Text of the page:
A Baton Rouge judge issued a temporary restraining order Monday against enforcing a law that prohibits anyone 70 or older from running for justice of the peace or constable.
Gov. Bobby Jindal believes the last-minute passage of a pension hike for his state police superintendent, Col. Mike Edmonson, was improperly handled, according to the governor's office.
As the courts hash out the attempts to preserve and shelve Common Core in Louisiana, a group of six state lawmakers are planning an Aug. 22 trip to Oklahoma to meet with their counterparts and strategize for the 2015 regular session.
While hopes are high for turnout this fall, a new report from the Center for the Study of the American Electorate suggests that Louisiana's midterm face-offs may amount to nothing special in terms of votes cast.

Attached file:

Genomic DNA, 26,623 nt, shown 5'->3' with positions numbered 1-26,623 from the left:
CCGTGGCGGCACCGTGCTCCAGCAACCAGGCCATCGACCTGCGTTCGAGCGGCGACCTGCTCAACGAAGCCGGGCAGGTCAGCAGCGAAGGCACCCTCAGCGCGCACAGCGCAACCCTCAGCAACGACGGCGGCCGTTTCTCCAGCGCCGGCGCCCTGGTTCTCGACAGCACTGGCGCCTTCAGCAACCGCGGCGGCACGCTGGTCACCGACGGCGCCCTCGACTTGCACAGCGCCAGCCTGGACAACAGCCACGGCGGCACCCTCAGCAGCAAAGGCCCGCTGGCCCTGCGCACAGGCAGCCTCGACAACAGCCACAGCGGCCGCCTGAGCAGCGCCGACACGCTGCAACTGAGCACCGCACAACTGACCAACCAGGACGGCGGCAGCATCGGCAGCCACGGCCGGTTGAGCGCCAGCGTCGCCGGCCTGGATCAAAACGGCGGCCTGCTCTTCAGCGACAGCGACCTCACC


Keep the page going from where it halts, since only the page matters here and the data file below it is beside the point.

The attorney hired by the Lafayette Parish School Board for a special investigation of Superintendent Pat Cooper has submitted his final report, though it may be another week before the findings are made public.
The Tea Party of Louisiana is calling Sen. David Vitter a “turncoat” for his newfound embrace of Common Core educational standards.
An annual report evaluating Gov. Bobby Jindal's privatization of Medicaid lacked important financial information and presented rosy performance reviews not corroborated by data, according to a review released Monday.
Lafayette attorney Michelle Meaux-Breaux has announced her plans to seek the Division E seat for judge in the 15th Judicial District.
A card-carrying member of Lafayette’s “tribe,” Milton “Spider” Guidry died over the weekend. IND music writer Nick Pittman remembers the character and the man.
As tensions continue to escalate in Ferguson, Mo., between law enforcement and residents protesting the shooting death of a local teen by police, we’re reminded of the peculiar circumstances surrounding the in-custody death earlier this year of a New Iberia man.